ID cards for Rohingyas

Dhaka agrees to discard 'Myanmar national'

FE Report | Published: August 16, 2018 11:08:28 | Updated: August 16, 2018 16:29:53

Picture used for representational purpose — Collected

Myanmar claims that Bangladesh has agreed to stop labelling the identity cards it has been issuing Rohingya refugees as "Myanmar National's Registration Card, ' Myanmar media reported on Wednesday.

Myanmar made a request to this effect during a three-day visit to Myanmar by Bangladesh's foreign minister Abul Hassan Mahmood Ali.

His visit included a day-long trip to northern Rakhine State's Maungdaw Township, where military crackdown in August 2017 drove some 700,000 Rohingya to Bangladesh seeking refuge.

On his visit, Abul Hassan held meetings in Naypyitaw and Rakhine State with Vice President U Myint Swe, social welfare minister U Win Myat Aye, state counsellor's office minister U Kyaw Tint Swe and with an interfaith group in Yangon.

On Saturday, Myanmar announced that it reached seven agreements with the foreign minister including a promise "to revise the language used on the cards issued by Bangladesh."

On Monday, U Win Myat Aye told the Irrawaddy that Myanmar asked Abul Hassan to change the language on the ID cards Bangladesh was issuing the refugees that describe them as Myanmar nationals and to stop referring them as "forcibly displaced."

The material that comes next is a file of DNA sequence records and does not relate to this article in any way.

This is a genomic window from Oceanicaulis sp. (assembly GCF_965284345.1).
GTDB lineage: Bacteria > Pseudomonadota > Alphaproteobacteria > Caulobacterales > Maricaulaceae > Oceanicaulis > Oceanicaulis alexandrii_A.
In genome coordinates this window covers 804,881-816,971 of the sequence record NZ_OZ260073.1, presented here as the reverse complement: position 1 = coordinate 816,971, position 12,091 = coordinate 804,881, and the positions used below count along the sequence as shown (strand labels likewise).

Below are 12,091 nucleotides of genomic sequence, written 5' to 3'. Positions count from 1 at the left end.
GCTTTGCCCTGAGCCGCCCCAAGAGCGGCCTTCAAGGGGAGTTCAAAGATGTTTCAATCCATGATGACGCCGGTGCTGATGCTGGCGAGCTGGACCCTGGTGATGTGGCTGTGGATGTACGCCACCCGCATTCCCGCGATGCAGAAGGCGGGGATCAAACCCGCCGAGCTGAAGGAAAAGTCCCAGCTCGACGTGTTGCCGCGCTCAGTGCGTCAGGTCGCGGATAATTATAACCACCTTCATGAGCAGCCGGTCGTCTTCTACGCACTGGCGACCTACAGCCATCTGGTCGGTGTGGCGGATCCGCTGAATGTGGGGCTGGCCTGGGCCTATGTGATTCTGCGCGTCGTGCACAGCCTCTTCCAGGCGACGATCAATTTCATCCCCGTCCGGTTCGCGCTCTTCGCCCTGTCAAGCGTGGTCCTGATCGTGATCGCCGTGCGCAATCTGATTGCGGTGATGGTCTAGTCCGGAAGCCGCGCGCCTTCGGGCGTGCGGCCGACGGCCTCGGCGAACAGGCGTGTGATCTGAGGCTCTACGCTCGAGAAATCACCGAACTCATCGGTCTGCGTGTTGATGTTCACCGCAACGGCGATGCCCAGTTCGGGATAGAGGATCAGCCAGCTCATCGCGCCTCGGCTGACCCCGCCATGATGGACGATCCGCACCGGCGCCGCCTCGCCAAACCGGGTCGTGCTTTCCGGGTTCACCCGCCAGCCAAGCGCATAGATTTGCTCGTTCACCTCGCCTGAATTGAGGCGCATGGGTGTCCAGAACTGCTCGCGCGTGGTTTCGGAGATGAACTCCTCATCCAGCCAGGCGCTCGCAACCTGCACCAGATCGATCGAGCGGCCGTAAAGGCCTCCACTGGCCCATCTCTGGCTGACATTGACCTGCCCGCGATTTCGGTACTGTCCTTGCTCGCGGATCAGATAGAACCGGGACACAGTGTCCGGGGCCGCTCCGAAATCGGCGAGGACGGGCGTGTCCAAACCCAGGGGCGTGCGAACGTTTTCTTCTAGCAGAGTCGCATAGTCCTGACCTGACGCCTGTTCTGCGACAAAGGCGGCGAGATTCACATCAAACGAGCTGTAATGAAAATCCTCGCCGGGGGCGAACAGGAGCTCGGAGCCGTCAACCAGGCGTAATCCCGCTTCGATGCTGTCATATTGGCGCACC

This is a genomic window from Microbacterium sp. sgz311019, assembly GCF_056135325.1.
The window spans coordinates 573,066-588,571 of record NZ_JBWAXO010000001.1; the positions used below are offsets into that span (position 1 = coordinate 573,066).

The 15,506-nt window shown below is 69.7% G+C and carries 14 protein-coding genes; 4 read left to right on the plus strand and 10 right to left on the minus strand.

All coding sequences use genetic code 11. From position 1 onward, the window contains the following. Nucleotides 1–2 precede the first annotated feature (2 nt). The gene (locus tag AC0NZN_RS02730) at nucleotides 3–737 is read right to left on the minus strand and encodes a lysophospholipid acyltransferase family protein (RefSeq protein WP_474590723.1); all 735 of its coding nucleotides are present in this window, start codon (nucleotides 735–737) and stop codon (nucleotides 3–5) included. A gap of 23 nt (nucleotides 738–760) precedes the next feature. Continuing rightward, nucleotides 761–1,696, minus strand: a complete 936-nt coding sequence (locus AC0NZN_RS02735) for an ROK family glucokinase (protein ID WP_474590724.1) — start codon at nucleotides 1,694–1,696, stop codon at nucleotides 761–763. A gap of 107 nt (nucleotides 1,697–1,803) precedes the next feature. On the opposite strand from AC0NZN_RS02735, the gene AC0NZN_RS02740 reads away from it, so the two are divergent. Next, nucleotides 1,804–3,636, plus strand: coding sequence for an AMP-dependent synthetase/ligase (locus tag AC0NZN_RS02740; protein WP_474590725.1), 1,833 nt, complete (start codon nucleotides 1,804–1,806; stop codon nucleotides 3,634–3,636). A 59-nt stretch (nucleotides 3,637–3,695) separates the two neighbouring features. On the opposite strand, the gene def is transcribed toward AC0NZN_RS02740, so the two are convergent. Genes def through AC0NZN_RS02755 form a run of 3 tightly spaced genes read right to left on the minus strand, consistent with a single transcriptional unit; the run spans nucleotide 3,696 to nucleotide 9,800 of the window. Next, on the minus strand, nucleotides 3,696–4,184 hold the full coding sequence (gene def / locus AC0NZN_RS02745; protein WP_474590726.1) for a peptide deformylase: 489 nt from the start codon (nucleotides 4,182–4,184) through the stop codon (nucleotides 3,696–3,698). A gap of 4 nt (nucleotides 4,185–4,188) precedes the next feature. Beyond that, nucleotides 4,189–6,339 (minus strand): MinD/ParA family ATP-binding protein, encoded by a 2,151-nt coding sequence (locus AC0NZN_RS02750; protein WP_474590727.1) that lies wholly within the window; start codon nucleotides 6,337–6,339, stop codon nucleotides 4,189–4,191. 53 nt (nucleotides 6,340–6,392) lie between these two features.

Neither the announcement nor the social welfare minister explained what Myanmar wants "Myanmar National's Registration Card" replaced with.

But U Win Myat Aye said Myanmar objected to "forcibly displaced" because, he claimed, most of the refugees were not technically forced out by the military.

He conceded that some were forced, but that most left later on as the gradual departure of neighbours made it untenable for them to continue to make a living in their communities.

"They just left very gradually and no government officials gave orders or forcibly drove them out. The real situation is not the way they describe it," said U Win Myat Aye, claiming that the refugees object to the term as well.

He said some of the displaced people may be Myanmar nationals but most of them would need to go through a verification process.

An August 11 statement from the Bangladesh foreign affairs ministry, however, a day after Abul Hassan's meeting with U Myint Swe, makes no mention of any agreement on nomenclature and actually uses the term "forcibly displaced Myanmar nationals" twice.

Bangladeshi officials were quoted by the global media claiming that the omission of ethnicity was in line with international practice.

In early October, Bangladesh started issuing new ID cards labelled "Rohingya People Registration" that included their place of birth and listed their nationality as Rohingya. It is unclear whether the first cards were revoked or replaced.

Both cards were issued by Bangladesh's Immigration Department.

Separately, Bangladesh and the UN's refugee agency have jointly started issuing the refugees over 12 years old yet another type of ID card that includes anti-fraud features including biometric data but no ethnic identity.

In addition to changing the wording of the Bangladeshi ID cards, Myanmar said, Abul Hassan agreed to set up a hotline between the two governments to discuss repatriation, expedite the repatriation process, hand out the agreed-to repatriation forms in the camps, and ensure that the forms were filled out voluntarily.


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